In State Fair debate, US House candidates speak about first-term goals
HURON – In their first TV debate, the men seeking South Dakota’s seat in the U.S. House of Representatives gave different answers Sunday on how each would judge his first term as a success.
Republican Dusty Johnson, Democrat Tim Bjorkman, Libertarian George Hendrickson and independent Ron Wieczorek answered 90 minutes of questions from KSFY anchor Brian Allen on the Freedom State at the South Dakota State Fair.
They are competing to succeed U.S. Rep. Kristi Noem, a Republican who’s held the seat since 2010 when she beat four-term Democratic incumbent Stephanie Herseth Sandlin. Noem now is trying to win election Nov. 6 as the Republican nominee for governor against state Senate Democratic leader Billie Sutton.
Johnson is attempting a return to state office. He won election to the state Public Utilities Commission in 2004 and received a second term from voters in 2010 but stepped aside to be chief of staff for Gov. Dennis Daugaard and worked since 2015 in the private sector at Mitchell. Johnson said Sunday he wouldn’t give his vote to any candidate for House speaker who doesn’t have a plan for tackling the national debt.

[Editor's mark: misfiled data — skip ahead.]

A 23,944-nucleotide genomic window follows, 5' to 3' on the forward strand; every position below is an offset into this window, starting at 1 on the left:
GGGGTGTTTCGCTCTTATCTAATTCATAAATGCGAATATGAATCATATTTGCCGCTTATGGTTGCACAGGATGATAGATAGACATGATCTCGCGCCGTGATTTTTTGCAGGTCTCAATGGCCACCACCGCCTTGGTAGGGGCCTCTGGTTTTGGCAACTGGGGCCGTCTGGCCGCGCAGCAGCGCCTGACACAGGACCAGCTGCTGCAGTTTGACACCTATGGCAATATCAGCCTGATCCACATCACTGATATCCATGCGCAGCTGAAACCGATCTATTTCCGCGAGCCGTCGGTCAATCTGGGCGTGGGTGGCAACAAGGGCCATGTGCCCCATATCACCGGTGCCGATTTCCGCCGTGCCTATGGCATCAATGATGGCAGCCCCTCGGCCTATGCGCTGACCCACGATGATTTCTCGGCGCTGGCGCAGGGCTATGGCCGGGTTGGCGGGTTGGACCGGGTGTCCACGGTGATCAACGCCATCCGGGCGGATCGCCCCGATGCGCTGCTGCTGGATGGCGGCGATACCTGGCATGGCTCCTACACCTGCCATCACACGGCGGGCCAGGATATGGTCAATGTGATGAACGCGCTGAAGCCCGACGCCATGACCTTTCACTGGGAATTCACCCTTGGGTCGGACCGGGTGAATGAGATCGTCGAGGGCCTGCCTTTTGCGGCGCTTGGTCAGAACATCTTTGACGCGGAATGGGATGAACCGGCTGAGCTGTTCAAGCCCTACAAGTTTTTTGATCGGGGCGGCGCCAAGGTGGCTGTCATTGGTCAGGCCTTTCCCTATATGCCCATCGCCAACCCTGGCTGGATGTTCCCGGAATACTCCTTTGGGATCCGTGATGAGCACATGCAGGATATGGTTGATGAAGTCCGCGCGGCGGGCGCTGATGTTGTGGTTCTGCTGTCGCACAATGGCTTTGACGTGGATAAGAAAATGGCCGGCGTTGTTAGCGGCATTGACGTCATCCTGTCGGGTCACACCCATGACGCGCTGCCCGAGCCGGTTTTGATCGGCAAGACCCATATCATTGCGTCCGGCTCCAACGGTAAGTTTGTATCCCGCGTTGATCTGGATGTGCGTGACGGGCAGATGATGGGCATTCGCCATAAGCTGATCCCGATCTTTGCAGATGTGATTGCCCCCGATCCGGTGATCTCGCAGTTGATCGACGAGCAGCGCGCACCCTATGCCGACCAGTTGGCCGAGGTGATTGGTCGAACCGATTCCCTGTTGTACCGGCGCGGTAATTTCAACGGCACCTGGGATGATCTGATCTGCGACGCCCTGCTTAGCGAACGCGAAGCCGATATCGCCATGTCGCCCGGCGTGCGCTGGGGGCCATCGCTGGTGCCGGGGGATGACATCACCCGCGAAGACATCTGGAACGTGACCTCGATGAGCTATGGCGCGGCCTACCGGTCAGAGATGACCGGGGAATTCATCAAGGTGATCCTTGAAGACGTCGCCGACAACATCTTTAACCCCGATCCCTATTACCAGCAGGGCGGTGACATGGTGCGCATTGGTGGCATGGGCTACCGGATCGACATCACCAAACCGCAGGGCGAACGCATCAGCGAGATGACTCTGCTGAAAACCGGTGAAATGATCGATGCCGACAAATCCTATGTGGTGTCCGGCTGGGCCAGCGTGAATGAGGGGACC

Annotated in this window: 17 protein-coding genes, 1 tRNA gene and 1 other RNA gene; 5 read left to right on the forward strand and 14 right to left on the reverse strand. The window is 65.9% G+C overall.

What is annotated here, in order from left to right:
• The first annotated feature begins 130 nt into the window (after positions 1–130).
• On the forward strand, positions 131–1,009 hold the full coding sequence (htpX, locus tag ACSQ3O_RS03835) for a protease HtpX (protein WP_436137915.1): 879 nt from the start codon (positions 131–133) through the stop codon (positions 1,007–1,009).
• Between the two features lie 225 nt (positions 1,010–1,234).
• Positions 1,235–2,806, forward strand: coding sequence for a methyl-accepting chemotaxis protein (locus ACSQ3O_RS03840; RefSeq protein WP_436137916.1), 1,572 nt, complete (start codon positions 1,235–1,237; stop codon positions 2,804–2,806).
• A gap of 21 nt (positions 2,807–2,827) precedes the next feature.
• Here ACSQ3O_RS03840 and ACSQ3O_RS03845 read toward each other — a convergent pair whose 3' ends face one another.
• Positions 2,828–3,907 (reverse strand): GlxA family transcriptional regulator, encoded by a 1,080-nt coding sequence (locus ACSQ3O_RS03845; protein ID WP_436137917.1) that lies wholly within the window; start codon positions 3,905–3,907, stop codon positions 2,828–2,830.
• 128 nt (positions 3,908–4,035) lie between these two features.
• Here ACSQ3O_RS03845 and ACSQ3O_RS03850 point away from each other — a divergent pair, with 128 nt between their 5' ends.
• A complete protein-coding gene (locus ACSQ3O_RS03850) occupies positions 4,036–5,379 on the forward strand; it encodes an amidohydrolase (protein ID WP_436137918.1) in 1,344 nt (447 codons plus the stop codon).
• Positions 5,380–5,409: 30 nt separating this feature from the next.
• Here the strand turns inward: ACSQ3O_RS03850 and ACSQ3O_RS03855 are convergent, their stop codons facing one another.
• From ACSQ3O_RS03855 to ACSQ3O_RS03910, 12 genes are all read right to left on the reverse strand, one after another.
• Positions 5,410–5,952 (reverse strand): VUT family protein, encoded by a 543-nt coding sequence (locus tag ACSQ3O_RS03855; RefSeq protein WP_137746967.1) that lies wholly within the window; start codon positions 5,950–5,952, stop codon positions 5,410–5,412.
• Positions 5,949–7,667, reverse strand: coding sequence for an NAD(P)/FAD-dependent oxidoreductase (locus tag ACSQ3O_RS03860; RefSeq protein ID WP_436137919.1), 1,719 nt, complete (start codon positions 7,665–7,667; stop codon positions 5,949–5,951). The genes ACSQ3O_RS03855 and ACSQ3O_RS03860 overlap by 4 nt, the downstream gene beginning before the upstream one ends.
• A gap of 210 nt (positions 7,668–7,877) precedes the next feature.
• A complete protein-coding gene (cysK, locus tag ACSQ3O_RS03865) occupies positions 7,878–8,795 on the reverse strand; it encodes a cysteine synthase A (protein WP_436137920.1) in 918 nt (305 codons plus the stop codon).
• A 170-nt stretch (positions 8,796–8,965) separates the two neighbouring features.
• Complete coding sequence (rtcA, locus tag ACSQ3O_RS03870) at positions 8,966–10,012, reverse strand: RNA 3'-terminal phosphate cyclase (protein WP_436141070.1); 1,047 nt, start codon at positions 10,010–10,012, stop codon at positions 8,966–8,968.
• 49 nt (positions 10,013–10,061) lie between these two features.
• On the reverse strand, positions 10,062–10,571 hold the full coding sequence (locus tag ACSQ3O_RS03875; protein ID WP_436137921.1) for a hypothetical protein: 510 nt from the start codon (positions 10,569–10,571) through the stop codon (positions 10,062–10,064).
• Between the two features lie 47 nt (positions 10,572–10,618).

Johnson doesn’t think the federal farm bill will be completed this year so he wants to serve on the House agriculture committee. He also wants to be on the House transportation committee.
“I want to be a strong voice and South Dakota values are going to be there,” Johnson said.
Bjorkman, a retired state circuit judge from Canistota, said he’s seen the need to reduce costs of health care and wants it available to every person in South Dakota.
“I’m a reformer and I’ll go to work there for that,” Bjorkman said. He promised to fight insurance and pharmaceutical companies and would fight for family farmers on the House agriculture committee and as a member of the House judiciary committee.
Hendrickson, from Sioux Falls, said he wants to focus on controlling the federal government’s bureaucracy. For example, he said patients of the Indian Health Service receive three cents of every dollar spent in the service’s system.
“That’s how our whole government works,” Hendrickson said. His approach to federal agencies: “Correct them or kill them.”
Wieczorek, from Mount Vernon, has been a supporter of Lyndon LaRouche’s campaigns for the Democratic presidential nomination and previously ran for statewide office four times.
Wieczorek said Sunday that “Wall Street” owns the top end of both major parties and controls Congress. Wieczorek urged voters to look at his brochure. “At least I’ve got a program. The party doesn’t seem to have anything but to tear each other apart,” he said.
In their closing statements, Wieczorek said the nation faces “a philosophical war” on returning to a republic or continuing the path toward an empire. Hendrickson said his son’s medical condition steered him into advocacy. “No offense, but we keep sending lawyers and career politicians,” he said.
Bjorkman said he’s unhappy with Congress. “Let’s try something different,” he said, promising to “work from the middle of the aisle” and be “a strong, independent voice.”
Johnson said he’s worked his whole life. “I do think we need somebody to work for us in Washington,” he said. “I want to earn your vote because I want to work for you.”